The first batch of Farfel Fantasies are made; the Passover rolls are in the oven. Time to relax, take a shower, and get ready for seder. I am blessed to have friends who have embraced me as family as I sit at their Passover table each year.

May you all have wonderful seders filled with joy, laughter, and love.

Once again, Chag Sameach!!!!

We bless the sun; the sun blesses us

There was lots of cloud cover, but the raindrops held off until we were done blessing the sun. And the vibes we sent out into the universe had its effect, for an hour later, the sun showed itself.

So on to your next cycle, light that gives light. May I be there to bless you on Wednesday, April 8, 2037.

Here comes the sun........I hope

It looks like the rain will hold off for a couple of hours, so our Birkat HaChammah ceremony will take place this morning on Twin Peaks. See this post below for details--I hope to see you there.

UPDATE--two minutes later, now it's raining. The rain seems soft, and so I'm going to forge ahead. I need to go get my tefillin, so this will be my last post. Bring an umbrella, a raincoat, good shoes for wet conditions. Barring a raging downpour, I'm sending my prayers out to the sun, which must be shining somewhere.

Wednesday, April 01, 2009

Birkat HaChammah - Blessing of the Sun - UPDATED TIME

Birkat HaChammah is one of those gems of Judiasm that I seem to discover every couple of years or so. Below is a copy of an email invitation I sent to some friends which gives the essence of the ritual. At the end of the email are some resource links to learn much more--and I encourage you to do so.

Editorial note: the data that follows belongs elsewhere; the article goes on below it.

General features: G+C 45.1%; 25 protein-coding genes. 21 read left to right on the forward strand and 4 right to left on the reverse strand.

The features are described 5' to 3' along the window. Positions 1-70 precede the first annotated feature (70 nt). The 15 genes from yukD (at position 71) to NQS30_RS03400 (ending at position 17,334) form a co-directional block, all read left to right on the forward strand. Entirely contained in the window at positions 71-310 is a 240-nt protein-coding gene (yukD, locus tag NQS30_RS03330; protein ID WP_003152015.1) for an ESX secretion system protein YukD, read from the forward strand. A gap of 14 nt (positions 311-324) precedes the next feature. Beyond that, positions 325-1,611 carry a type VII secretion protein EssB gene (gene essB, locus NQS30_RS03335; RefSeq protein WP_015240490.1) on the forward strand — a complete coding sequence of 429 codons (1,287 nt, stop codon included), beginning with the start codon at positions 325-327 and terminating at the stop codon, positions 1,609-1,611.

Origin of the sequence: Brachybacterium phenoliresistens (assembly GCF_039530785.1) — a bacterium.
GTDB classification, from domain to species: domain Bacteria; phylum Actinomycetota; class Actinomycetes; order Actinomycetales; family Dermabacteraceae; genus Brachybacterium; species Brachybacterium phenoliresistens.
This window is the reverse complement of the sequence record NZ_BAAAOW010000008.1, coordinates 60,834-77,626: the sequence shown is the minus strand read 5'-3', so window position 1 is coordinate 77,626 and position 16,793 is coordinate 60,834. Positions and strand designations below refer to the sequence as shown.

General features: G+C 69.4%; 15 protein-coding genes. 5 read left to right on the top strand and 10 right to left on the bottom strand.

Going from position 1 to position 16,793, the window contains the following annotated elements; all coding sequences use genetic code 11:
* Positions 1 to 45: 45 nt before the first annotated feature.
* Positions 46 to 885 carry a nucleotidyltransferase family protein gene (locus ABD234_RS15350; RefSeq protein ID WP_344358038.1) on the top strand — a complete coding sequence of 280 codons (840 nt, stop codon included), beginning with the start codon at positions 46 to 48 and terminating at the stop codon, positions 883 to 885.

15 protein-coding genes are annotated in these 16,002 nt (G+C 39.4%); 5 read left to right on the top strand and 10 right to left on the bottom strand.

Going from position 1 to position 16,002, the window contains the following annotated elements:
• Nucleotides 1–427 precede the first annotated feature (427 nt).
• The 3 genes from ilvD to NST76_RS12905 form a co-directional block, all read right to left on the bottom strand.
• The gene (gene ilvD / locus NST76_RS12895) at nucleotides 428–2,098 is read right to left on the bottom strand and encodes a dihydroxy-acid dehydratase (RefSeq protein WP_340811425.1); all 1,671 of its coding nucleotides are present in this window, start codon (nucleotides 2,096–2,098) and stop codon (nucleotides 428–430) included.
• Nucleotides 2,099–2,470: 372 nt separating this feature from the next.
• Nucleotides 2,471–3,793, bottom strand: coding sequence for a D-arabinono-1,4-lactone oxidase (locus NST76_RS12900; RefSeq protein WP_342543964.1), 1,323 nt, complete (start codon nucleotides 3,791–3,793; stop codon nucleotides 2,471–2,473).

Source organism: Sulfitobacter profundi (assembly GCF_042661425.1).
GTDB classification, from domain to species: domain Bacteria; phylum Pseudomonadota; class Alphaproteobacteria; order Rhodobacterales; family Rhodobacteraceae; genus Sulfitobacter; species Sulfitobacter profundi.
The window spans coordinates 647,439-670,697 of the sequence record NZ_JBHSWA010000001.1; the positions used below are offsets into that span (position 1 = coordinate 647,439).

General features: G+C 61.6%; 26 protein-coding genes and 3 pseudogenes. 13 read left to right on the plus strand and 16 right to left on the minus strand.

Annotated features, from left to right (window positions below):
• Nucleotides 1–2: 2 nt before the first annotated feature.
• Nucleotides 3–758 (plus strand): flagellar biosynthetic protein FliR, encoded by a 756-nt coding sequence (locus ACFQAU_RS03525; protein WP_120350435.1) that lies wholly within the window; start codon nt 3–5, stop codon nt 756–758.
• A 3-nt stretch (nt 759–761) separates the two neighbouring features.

For those who are in San Francisco and looking for a service, here's the info . . .
On Wednesday morning, April 8, we as Jews will celebrate the end and beginning of the sun's cycle as it returns to it's makom, it's place at the time of creation. This little known--but getting more popular--Talmudic celebration occurs once every 28 years. In a somewhat unusual but somehow fitting convergence, this year it falls on Erev Pesach.

I invite you and anyone you think would be interested, to a Birkat HaChammah service on that Wednesday morning, April 8 at the top of Twin Peaks, taking in a full Eastern view. We will gather near the overlook, and there is plenty of parking, although I do encourage you to carpool if possible--or maybe even bike or walk if you are so inclined :) The Chabad of Noe Valley will have their service already in progress, so please be respectful of them. I will be there to find our place, so look for me. We will start to gather at 7a.m. -- I am thinking about some chanting and maybe movement as well--that part is still in formulation :) The Birkat HaChammah liturgy will start at 7:15 a.m., followed by a Shacharit service using the using the Makor Or siddur. Having never done this before, I can't say for sure, but I think the service will last no longer than an hour. For those who would like, we can adjourn afterwards to a cafe for coffee and our last bit of hamatz :)